The Amazing History of Instrumental Music in Christian Worship
by Allen Webster
"I will sing with the spirit, and I will sing with the understanding also" (I Corinthians 14:15).
In the average person's mind, gospel singing and organ music go together like "rock" and "roll" or "blues" and "rhythm" or "hip" and "hop." It is assumed, expected, even celebrated.
Most would be genuinely surprised to find that "their" church once had no instrument, and amazed that its founders and most famous preachers strongly taught against its use. The Catholic Church debated it for five hundred years. As recently as the 1800s, most protestant churches sang congregationally, and preached against "praising God with machinery."
Intrigued? Read on.
John Spencer Curwen, member of the Royal Academy of Music and President of a college in London, wrote in 1880, "Men still living can remember the time when organs were very seldom found out of the Church of England. The Methodists, Independents, and Baptists rarely had them, and by the Presbyterians they were stoutly opposed."
[John Spencer Curwen,. Studies Worship Music, (London Carwen, & Sons 1880) 179.]
Let's start with the history of instrumental music in the Catholic Church.
THE CATHOLIC ENCYCLOPEDIA. Gerhard Gictmann wrote in The Catholic Encyclopedia,
Although Josephus tells of the wonderful effects produced in the Temple by the use of instruments, the first Christians were of too spiritual a fibre to substitute lifeless instruments for or to use them to accompany the human voice. Clement of Alexandria severely condemns the use of instruments even at Christian banquets (P.G., VIII, 440).
[Vol 10, p 648-652, (http://www.newadvent. org/cathent/10648a htm), Transcribed by Michael C. Tinkle, Volume X, Copyright 1911 by Robed Appleton Company, Online Edition Copynght 2000 by K Knight Nihit Obstat October 1, 1911 Remy Lafort. S.T, D, Censor, Imprimatur + John Cardinal Farley, Archbishop of New York.]
How long did the practice of singing a cappella continue? Joseph Otten, in The Catholic Encyclopedia, wrote,
For almost a thousand years Gregorian chant, without any instrumental or harmonic addition, was the only music used in connection with the liturgy. The organ, in its primitive and rude form, was the first, and for a long time the sole, instrument used to accompany the chant. . . . The Church has never encouraged, and at most only tolerated, the use of instruments. She enjoins in the 'Caeremoniale Episcoporum' that permission for their use should first be obtained from the ordinary. She holds up as her ideal the unaccompanied chant and polyphonic, a capella, style. The Sistine Chapel has not even an organ.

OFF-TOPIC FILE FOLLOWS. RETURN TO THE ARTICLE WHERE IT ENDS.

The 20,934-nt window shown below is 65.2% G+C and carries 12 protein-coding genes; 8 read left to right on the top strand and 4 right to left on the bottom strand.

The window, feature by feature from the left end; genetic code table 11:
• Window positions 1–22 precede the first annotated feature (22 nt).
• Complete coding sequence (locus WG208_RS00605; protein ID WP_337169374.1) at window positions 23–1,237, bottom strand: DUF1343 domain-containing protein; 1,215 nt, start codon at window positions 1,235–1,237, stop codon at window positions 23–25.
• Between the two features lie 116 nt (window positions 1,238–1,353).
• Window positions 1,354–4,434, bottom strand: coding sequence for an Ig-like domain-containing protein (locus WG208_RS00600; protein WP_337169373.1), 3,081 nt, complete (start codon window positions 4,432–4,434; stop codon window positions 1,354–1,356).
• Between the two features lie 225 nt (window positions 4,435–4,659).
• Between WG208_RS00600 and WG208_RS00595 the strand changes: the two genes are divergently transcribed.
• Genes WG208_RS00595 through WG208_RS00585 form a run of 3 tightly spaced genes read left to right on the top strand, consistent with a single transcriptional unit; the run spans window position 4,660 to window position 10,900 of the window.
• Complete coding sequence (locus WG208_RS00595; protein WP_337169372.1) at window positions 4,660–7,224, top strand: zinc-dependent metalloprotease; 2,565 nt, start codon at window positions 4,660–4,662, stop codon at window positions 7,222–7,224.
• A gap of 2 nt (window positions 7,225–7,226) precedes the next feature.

[Transcribed by Ferruccio Germani. Volume X. p 657-688 http://www.newadvent.org/cathen/10657a.htm]
From where did the practice originate? Did God reveal it in the Scriptures? Writing on the subject of "candles," Hertbert Thurston wrote in The Catholic Encyclopedia,
We need not shrink from admitting that candles, like incense and lust-al water, were commonly employed in pagan worship and in the rites paid to the dead. But the Church from a very early period took them into her service, just as she adopted many other things indifferent in themselves, which seemed proper to enhance the splendour of religious ceremonial. We must not forget that most of these adjuncts to worship, like music, lights, perfumes, ablutions, floral decorations, canopies, fans, screens, hells, vestments, etc. were not identified with any idolatrous cult in particular; they were common to almost all cults. They are, in fact, part of the natural language of mystical expression, and such things belong quite as much to secular ceremonial as they do to religion."
[Volume III. http://www.newadvent.org/calhen/03266a. htm]
THOMAS AQUINAS. The Catholic Encyclopedia says that Thomas Aquinas was a "philosopher, theologian, doctor of the Church (Angelicus Doctor), patron of Catholic universities, colleges, and schools." He was born at Rocca Secca in the Kingdom of Naples, 1225 or 1227, and died at Fossa Nuova, 7 March, 1274. In a lengthy article on Aquinas' life and work, D. J. Kennedy wrote of the "influence of St. Thomas (appreciation)." He said,